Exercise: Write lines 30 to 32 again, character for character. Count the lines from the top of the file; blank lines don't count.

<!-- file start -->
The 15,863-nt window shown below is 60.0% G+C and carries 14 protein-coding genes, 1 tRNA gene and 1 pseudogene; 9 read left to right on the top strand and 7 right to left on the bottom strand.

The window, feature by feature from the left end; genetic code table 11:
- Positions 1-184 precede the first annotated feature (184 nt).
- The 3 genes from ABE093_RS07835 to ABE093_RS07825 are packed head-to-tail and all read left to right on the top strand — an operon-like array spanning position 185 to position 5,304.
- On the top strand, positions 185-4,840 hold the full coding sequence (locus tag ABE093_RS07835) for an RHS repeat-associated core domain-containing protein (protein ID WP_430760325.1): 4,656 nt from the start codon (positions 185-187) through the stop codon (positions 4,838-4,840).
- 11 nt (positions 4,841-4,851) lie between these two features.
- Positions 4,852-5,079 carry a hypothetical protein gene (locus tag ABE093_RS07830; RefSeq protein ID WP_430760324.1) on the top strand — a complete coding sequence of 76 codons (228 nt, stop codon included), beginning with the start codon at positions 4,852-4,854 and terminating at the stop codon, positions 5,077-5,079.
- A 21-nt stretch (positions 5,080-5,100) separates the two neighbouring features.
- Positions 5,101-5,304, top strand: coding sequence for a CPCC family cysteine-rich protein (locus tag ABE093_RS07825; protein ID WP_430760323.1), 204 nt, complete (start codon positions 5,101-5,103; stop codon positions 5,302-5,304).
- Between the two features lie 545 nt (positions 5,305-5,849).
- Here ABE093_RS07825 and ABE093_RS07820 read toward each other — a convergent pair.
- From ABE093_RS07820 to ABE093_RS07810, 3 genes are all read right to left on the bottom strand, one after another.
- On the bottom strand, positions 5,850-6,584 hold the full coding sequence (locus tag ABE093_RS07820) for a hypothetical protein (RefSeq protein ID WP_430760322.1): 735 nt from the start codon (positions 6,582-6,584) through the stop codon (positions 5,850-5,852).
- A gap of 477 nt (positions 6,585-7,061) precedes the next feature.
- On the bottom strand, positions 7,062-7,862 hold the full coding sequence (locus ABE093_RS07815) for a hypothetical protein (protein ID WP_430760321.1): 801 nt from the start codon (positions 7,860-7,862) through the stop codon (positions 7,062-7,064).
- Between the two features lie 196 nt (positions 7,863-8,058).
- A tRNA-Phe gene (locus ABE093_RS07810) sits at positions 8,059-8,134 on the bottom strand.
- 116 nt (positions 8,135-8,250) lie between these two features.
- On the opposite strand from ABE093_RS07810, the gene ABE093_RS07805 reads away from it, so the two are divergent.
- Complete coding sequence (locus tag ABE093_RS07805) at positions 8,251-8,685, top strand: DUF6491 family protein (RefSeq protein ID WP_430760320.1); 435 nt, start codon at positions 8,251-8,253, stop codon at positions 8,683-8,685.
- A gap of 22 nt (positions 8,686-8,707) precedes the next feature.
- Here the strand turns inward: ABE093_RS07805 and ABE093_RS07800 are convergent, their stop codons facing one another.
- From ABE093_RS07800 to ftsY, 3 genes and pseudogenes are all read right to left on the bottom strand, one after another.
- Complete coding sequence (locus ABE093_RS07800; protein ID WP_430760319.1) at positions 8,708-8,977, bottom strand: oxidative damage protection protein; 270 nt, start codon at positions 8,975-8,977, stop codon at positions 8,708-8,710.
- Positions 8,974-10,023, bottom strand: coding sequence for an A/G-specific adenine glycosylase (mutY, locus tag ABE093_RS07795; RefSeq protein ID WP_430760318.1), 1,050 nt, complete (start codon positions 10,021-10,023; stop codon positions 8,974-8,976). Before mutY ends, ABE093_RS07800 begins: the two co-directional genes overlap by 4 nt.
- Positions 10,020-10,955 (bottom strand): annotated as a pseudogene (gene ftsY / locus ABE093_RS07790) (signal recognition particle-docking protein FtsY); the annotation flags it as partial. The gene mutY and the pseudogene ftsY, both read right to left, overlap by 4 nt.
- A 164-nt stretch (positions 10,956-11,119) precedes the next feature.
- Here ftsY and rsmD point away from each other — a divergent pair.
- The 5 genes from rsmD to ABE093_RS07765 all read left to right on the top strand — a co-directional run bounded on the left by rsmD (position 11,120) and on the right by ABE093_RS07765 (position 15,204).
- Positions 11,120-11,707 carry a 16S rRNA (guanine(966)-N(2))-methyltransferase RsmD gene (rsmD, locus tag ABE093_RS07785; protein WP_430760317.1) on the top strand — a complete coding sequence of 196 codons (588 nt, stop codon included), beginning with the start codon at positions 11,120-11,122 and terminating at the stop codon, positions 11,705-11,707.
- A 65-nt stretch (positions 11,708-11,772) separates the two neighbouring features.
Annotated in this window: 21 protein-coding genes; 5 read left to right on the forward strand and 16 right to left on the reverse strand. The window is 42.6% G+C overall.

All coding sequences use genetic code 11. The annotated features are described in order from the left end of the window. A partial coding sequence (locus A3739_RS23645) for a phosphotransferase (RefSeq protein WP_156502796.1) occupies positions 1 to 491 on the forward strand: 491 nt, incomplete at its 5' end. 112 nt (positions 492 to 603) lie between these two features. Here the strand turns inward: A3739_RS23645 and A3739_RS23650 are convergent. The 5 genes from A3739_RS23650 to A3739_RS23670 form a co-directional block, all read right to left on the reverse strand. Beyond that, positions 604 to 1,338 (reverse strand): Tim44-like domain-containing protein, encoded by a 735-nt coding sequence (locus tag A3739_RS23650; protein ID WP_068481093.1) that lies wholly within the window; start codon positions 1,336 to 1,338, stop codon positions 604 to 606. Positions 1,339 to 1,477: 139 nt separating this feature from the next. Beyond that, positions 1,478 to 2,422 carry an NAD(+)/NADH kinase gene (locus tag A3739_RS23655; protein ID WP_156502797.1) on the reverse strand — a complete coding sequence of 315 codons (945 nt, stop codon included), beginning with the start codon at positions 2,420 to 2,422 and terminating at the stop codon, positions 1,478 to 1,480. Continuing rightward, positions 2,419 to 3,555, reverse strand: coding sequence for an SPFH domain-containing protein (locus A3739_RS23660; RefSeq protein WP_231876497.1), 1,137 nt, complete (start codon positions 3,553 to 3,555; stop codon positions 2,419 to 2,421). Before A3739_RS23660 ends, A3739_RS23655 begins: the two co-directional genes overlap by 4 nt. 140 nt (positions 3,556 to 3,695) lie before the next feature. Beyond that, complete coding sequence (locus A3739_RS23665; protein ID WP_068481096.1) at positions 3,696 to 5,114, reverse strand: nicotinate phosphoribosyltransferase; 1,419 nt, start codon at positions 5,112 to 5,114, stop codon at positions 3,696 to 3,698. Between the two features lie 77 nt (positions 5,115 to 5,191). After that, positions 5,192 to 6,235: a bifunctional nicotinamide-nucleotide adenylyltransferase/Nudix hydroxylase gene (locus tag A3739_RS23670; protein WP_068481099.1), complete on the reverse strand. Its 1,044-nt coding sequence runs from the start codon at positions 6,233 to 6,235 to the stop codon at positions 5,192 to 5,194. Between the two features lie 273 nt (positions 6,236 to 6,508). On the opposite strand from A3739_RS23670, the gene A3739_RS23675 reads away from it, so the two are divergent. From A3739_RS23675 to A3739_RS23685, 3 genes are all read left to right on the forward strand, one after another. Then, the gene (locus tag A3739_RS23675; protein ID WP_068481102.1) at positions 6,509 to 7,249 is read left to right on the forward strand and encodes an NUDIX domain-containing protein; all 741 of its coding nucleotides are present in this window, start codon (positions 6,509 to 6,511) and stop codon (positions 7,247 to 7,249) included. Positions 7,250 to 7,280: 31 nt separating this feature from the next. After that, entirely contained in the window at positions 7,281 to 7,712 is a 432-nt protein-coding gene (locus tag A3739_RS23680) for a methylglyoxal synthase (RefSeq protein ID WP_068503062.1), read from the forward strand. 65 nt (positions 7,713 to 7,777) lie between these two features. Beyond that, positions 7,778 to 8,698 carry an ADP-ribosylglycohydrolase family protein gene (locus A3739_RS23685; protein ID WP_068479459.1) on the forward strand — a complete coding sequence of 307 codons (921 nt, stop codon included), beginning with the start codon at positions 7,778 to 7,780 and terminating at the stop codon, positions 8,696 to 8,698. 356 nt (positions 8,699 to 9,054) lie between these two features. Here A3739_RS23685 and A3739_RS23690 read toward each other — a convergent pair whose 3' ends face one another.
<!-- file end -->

- Positions 11,120-11,707 carry a 16S rRNA (guanine(966)-N(2))-methyltransferase RsmD gene (rsmD, locus tag ABE093_RS07785; protein WP_430760317.1) on the top strand — a complete coding sequence of 196 codons (588 nt, stop codon included), beginning with the start codon at positions 11,120-11,122 and terminating at the stop codon, positions 11,705-11,707.
- A 65-nt stretch (positions 11,708-11,772) separates the two neighbouring features.
Annotated in this window: 21 protein-coding genes; 5 read left to right on the forward strand and 16 right to left on the reverse strand. The window is 42.6% G+C overall.